How can pandemic literature help us reflect on the virus and a post-Covid future?

Cinema sign: "The World is temporarily closed"

│By Lily Cratchley, Gale Ambassador at the University of Birmingham|

‘No more diving into pools of chlorinated water…no more airplanes, no more requests to put your tray table in the upright and locked position…’ 1

If someone had told me last February that in a year’s time, I would be attending 9am lectures in pyjama bottoms, wearing a mask every time I popped to the corner shop for a much-needed bottle of wine, and would be reduced to “tiers” instead of “tears” during winter exam season, then I would have thought them crazy. However, that pretty much sums up my experience of online learning in my final year of university!

In a second year Dystopian Literature module at the University of Birmingham, I studied Emily St. John Mandel’s novel Station Eleven. The novel, set twenty years after a global pandemic, depicts a post-apocalyptic world, which wiped out ninety percent of the world’s population. Despite Mandel’s heavily dramatized content, her writing somewhat prepared me for the long term impacts this current pandemic might potentially cause.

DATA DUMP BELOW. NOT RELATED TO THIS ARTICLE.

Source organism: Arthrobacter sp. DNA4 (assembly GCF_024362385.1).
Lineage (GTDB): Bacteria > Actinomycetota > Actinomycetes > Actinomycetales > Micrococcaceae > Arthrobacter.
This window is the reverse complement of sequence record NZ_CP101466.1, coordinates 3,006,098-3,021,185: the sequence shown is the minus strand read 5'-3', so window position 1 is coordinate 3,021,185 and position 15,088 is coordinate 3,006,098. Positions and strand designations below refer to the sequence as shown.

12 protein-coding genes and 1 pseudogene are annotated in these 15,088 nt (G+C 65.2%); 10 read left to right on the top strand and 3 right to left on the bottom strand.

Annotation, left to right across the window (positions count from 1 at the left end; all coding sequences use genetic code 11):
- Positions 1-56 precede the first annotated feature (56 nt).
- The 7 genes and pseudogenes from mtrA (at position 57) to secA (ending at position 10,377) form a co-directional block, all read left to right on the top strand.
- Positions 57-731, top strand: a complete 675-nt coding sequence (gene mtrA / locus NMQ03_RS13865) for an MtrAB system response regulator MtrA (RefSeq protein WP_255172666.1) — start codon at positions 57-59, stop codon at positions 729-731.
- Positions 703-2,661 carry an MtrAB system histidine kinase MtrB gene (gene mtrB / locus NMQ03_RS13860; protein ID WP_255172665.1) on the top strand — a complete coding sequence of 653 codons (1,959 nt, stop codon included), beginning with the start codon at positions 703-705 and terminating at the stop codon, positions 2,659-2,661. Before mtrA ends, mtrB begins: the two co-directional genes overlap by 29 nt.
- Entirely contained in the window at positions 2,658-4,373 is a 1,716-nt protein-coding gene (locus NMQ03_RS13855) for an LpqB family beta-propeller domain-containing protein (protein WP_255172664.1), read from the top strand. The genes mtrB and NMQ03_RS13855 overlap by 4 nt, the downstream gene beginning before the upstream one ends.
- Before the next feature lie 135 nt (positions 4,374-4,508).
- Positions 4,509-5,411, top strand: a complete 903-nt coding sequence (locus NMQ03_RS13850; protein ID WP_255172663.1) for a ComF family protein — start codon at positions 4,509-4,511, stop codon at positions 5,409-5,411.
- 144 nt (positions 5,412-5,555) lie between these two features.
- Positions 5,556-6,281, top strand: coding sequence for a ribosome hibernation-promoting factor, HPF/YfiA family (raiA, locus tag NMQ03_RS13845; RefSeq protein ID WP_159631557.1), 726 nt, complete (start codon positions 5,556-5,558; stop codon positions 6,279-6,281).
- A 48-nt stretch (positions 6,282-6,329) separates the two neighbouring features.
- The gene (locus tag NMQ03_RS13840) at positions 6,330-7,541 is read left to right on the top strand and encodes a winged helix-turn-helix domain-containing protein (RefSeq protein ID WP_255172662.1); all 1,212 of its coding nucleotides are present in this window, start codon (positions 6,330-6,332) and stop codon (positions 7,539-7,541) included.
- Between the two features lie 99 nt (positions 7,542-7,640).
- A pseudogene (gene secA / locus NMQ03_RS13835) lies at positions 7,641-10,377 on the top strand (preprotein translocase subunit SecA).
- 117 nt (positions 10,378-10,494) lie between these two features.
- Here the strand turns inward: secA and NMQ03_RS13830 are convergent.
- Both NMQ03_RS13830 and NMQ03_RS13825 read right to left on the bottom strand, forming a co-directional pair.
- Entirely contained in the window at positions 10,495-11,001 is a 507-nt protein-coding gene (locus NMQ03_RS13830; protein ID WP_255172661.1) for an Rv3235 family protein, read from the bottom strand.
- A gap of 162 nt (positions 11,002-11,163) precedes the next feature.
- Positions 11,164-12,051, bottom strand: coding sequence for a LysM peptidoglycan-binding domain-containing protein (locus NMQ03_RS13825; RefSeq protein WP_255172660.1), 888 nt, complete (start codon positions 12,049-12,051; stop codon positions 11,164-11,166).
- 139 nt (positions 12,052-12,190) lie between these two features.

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How To Handle Primary Source Archives – University Lecturer’s Top Tips

Hands gesturing to explain. Table and Laptop.

│By Lily Cratchley, Gale Ambassador at the University of Birmingham│

Through the medium of a Zoom interview, Dr Daniel Whittingham, History Lecturer at the University of Birmingham, talked me through how he found Gale Primary Sources integral to writing his book, Charles E. Callwell and the British Way in Warfare (Cambridge University Press, 2019), and then kindly offered his professional advice for students about finding, using and citing online archives, including the best ways to incorporate primary sources into an essay or dissertation.

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